Things That Are Grey

Welcome to our list of things that are grey!

Grey describes a range of shades between black and white. It can be used to describe literal colours (like a grey car) or metaphors (a grey moral area, looking drab and grey). We hope to include all of the different meanings of “grey” in our list of grey things. We hope we’ve covered what you’re looking for!

Here’s a visual list of things that are grey:

Hopefully that visual list of grey things was useful! Here’s a longer and more descriptive list of things that are grey:

  • Hair: The result of a combination of pigmented hairs mixed with white ones.
  • Clouds: Storm clouds are commonly known to be grey.
  • Silver: A chemical element with a glossy, metallic grey colour.
  • Tin: A metal with a silvery appearance.
  • Lead: A heavy metal which is very dense and a dull, dark grey colour.
  • Iron: A mineral which is present in many foods and our blood.
  • Wolf: Also known as the grey wolf. A large canine native to North America and Eurasia.
  • Gandalf: A fictional character from The Lord of the Rings series. Also known as Gandalf the Grey (before becoming Gandalf the White).
  • Whale: There are many different types of whale, and many of them are largely grey in colour.
  • Ash: The dusty, soft remains of a fire.
  • Charcoal: A form of very dark grey carbon which is used as furl for fire and as a drawing medium.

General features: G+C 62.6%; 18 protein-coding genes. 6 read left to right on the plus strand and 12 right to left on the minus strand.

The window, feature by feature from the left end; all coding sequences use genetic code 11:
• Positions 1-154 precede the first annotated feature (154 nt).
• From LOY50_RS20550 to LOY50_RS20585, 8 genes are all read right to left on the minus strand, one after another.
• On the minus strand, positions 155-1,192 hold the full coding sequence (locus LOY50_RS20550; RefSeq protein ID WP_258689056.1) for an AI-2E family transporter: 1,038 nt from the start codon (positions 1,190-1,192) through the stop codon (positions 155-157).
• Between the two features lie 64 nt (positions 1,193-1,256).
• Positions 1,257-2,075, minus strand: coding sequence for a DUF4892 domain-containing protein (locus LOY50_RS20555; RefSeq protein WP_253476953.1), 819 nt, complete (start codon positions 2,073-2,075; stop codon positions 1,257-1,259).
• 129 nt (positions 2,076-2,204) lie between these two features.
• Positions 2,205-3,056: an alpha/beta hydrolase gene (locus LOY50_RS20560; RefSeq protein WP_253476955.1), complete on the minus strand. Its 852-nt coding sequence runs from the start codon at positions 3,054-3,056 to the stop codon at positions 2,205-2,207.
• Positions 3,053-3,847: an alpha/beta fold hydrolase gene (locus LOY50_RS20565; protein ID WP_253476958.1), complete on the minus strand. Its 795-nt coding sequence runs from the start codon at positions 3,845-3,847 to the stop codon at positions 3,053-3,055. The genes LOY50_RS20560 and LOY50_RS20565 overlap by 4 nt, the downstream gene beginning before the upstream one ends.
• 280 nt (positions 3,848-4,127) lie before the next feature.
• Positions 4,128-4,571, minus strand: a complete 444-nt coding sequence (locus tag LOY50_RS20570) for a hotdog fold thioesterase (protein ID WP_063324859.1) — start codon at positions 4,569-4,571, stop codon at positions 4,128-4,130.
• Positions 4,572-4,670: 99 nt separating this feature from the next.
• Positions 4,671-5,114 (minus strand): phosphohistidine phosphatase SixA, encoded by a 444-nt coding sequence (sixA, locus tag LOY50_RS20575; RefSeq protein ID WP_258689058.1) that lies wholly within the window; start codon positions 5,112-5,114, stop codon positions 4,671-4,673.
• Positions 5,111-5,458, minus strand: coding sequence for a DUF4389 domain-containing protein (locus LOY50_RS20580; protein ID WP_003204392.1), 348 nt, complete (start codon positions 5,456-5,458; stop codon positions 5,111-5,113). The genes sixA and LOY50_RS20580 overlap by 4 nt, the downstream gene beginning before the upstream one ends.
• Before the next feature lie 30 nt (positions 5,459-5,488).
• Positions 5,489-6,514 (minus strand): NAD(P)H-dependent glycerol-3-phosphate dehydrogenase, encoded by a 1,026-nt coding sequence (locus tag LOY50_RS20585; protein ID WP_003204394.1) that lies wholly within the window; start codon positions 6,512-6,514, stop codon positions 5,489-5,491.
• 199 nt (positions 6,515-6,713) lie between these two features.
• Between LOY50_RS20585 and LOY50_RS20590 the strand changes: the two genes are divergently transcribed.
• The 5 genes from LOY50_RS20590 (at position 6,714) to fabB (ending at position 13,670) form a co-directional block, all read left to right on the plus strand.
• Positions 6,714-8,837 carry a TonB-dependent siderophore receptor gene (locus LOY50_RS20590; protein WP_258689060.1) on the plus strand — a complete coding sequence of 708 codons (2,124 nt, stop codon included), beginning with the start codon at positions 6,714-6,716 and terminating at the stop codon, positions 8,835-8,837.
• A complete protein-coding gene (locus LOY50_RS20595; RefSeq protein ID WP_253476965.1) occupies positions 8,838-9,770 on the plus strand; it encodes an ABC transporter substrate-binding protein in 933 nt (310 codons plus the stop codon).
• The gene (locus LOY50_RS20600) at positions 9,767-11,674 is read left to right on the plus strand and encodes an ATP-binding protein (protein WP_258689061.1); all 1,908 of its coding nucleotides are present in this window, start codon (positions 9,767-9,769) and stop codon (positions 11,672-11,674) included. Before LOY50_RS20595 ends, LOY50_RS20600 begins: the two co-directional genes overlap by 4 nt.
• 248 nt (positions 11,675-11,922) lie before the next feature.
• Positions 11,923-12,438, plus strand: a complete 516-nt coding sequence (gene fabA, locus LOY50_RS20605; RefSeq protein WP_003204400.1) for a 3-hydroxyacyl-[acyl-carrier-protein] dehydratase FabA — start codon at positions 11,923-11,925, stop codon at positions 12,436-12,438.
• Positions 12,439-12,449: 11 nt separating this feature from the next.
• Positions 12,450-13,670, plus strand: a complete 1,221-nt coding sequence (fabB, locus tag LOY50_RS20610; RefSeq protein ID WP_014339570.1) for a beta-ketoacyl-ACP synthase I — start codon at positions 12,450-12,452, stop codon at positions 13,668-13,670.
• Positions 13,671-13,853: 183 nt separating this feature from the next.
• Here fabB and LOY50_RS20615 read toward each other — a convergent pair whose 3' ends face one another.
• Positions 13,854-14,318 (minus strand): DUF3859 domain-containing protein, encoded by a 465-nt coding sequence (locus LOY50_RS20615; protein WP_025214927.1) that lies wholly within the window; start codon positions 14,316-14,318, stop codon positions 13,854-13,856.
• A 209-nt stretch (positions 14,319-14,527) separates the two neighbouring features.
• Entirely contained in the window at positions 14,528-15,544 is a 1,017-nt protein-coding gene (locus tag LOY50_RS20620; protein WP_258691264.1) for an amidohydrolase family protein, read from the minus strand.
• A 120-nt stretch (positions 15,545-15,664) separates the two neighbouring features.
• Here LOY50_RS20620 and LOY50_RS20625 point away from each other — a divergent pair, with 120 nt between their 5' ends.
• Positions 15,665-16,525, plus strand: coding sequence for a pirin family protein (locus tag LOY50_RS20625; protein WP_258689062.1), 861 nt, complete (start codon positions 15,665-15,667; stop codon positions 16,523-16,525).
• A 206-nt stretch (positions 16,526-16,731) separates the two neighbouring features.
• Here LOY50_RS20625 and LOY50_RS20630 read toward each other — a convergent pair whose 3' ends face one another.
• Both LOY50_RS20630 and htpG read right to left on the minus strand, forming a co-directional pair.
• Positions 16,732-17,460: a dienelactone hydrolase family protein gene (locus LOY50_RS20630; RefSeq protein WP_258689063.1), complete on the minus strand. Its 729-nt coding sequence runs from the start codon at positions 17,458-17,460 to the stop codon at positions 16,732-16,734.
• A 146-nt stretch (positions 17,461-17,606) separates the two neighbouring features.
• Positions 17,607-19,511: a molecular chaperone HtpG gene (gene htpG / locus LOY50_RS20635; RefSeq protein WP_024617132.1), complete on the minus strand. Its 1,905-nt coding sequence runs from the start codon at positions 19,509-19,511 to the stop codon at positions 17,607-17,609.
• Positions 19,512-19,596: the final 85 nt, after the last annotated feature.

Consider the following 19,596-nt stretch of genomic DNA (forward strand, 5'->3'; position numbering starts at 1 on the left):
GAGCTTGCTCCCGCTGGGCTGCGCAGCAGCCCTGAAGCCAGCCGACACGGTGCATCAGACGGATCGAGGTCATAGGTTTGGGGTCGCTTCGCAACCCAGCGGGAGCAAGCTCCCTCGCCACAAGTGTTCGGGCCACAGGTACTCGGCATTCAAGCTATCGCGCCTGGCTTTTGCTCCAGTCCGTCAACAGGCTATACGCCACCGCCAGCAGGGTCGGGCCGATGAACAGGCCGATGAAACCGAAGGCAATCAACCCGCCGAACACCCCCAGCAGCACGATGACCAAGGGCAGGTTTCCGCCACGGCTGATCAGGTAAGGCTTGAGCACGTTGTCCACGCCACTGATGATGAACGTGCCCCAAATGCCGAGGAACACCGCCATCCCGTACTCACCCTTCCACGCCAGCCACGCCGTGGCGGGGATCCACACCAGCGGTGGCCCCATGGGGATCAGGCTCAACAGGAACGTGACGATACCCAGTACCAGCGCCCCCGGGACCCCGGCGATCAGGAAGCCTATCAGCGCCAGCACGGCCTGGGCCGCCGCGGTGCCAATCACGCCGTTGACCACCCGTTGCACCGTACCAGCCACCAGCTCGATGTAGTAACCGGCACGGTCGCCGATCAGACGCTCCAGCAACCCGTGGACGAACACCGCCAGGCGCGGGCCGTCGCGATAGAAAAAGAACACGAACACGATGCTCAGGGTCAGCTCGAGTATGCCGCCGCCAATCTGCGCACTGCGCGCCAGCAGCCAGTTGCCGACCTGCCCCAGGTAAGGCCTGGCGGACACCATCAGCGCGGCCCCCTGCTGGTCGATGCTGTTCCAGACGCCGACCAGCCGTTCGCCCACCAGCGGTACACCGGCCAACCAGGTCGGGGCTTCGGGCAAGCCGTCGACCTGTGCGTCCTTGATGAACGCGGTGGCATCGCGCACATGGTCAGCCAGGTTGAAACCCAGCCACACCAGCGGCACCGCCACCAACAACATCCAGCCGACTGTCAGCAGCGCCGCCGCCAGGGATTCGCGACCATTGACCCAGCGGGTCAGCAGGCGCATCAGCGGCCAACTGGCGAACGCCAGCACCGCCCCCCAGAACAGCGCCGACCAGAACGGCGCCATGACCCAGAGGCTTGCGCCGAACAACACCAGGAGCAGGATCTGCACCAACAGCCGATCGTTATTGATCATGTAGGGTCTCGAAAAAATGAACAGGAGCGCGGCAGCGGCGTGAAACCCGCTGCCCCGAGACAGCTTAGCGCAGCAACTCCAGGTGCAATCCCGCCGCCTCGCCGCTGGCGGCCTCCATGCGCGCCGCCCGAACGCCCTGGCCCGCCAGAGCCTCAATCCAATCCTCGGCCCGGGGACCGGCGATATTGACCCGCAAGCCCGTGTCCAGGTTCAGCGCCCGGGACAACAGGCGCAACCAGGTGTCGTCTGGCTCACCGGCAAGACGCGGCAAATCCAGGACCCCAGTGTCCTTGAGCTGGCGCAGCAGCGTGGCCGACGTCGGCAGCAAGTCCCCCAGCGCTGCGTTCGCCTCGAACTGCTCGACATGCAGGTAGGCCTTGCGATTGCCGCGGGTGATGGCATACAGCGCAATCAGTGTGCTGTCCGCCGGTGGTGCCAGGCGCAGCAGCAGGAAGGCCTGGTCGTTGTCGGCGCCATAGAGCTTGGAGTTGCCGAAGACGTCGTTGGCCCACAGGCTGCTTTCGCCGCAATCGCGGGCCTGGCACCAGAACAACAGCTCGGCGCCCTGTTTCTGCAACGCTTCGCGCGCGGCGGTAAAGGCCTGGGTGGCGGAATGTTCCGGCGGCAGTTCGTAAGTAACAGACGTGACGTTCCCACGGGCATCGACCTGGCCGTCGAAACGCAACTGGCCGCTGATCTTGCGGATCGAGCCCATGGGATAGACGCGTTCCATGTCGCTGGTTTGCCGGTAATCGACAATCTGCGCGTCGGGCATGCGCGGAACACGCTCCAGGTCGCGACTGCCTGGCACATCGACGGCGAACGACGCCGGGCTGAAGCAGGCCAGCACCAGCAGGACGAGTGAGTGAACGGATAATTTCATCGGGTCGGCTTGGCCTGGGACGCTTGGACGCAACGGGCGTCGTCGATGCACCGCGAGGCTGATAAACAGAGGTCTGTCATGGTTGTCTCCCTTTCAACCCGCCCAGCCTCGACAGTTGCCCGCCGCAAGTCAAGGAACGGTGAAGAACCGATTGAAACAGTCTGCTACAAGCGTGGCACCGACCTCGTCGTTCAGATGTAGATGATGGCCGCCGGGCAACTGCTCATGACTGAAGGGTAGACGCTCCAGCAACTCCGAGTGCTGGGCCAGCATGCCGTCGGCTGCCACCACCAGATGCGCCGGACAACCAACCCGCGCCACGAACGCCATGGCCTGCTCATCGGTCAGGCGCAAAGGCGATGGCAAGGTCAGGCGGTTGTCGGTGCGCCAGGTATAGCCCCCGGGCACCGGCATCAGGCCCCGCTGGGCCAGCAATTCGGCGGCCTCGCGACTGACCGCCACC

• Paint: Since grey is a colour, there are different types of paint that are grey
  • Nail Polish: Nail polishes come in many different grey shades.
  • Screw: A small metal tool that holds two objects together.
  • Screwdriver: A handheld tool that is used to fasten a screw into objects.
  • Hammer: A handheld tool that is used to drive nails into wood.
  • Spanner: Also known as a wrench. A tool used to fasten nuts and bolts.
  • Pumpkin Rind: A type of winter squash whose rind comes in orange and grey varieties.
  • Nintendo 64: A now-obsolete gaming console with a grey body.
  • Nintendo Game Boy: An old handheld gaming console with a grey body.
  • Bridge: A structure that connects two places together. Usually made of concrete or steel.
  • Scaffolding: A temporary structure used to help in the construction of buildings.
  • Armor: A layer of defensive material that shields the body from blows in combat.
  • Handcuffs: A security tool used to bind people’s hands together.
  • Coin: A small piece of currency. Made of metal alloy.
  • Tom (from Tom and Jerry): The grey tomcat from the children’s animated show “Tom and Jerry”.
  • Moon: The Earth’s only satellite. Can appear yellow, white, grey, and sometimes reddish.
  • Duct Tape: A type of thick, waterproof tape which is very strong.
  • Statue: A free-standing sculpture that depicts people, animals, or abstract work.
  • Can: A sealed container for long-lasting foods.
  • Bender (from Futurama): The fictional robot from the television series “Futurama”.
  • Dragonfruit: Also known as a pitaya. A tropical fruit with white flesh studded with black seeds, which gives the inside a grey appearance.
  • Dye: A type of pigment which is used to permanently add colour to something.
  • Smoke: A collection of gases that are emitted when things are burnt.
  • Steel Wool: An abrasive bundle of thin steel curls used for cleaning dishes.
  • Sheep: A type of woolly mammal with a greyish, cream-coloured coat.
  • Mushroom: A type of fungus. Many varieties are grey.
  • Brain: Brains are grey when dead.
  • Dolphin: A type of marine mammal.
  • Elephant: A grey mammal known for its large size, ears and tusks.
  • Manta Ray: A type of large ray found in tropical waters. Has a white belly and dark grey top.
  • Mouse: A small rodent with fur that varies from white, grey and brown.